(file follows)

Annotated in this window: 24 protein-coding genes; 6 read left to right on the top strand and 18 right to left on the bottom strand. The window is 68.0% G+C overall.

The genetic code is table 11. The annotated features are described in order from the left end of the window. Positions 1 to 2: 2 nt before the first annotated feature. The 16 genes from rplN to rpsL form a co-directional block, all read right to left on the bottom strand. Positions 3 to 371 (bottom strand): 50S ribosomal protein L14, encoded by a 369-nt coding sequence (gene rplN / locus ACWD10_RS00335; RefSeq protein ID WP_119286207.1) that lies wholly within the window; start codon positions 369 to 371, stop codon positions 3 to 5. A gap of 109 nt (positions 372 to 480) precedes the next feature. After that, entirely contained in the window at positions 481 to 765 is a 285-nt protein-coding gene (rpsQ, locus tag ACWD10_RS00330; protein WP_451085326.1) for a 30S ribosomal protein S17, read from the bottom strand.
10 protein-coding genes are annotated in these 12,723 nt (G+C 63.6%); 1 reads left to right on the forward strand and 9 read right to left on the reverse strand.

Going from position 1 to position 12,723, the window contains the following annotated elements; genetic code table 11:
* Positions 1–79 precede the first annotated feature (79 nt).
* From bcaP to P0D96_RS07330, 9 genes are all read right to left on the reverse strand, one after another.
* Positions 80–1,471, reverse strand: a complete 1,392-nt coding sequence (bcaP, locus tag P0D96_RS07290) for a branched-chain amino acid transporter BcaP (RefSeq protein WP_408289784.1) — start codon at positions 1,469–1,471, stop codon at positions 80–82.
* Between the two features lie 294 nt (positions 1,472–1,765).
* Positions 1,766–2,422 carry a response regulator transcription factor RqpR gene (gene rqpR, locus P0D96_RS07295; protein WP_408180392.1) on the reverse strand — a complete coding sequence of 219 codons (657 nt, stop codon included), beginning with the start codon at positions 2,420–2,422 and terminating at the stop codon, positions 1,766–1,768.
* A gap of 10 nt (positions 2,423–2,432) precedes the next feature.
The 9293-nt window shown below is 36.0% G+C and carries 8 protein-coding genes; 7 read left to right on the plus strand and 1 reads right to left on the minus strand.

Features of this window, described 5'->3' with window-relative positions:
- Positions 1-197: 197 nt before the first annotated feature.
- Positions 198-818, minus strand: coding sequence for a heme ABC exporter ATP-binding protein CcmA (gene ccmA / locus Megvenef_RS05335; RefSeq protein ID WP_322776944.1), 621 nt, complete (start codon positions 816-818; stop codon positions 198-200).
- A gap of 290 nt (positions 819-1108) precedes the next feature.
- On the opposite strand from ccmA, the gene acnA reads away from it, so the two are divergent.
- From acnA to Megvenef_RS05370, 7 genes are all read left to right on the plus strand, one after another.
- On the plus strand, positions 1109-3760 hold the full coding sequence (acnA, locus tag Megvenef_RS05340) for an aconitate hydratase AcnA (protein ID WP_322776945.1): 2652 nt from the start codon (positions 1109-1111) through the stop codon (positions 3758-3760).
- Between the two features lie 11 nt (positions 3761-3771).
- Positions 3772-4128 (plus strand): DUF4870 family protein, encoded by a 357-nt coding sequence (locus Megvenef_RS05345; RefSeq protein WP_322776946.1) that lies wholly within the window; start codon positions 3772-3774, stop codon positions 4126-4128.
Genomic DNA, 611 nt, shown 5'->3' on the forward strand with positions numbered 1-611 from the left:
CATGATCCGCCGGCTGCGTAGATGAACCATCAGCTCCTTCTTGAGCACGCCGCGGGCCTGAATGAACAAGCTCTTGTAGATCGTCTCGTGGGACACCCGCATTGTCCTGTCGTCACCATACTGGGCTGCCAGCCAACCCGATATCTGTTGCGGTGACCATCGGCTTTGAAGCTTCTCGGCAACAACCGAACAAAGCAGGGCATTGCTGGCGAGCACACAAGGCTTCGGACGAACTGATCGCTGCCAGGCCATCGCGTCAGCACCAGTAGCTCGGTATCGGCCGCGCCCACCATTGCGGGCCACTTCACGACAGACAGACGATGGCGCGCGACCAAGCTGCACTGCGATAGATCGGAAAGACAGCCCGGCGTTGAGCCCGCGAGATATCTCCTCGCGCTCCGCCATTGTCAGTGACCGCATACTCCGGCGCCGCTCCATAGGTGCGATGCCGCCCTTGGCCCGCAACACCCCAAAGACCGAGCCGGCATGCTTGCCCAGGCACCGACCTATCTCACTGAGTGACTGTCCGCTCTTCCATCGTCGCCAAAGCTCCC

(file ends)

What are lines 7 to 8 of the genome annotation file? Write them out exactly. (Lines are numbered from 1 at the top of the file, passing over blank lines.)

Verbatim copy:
* Positions 80–1,471, reverse strand: a complete 1,392-nt coding sequence (bcaP, locus tag P0D96_RS07290) for a branched-chain amino acid transporter BcaP (RefSeq protein WP_408289784.1) — start codon at positions 1,469–1,471, stop codon at positions 80–82.
* Between the two features lie 294 nt (positions 1,472–1,765).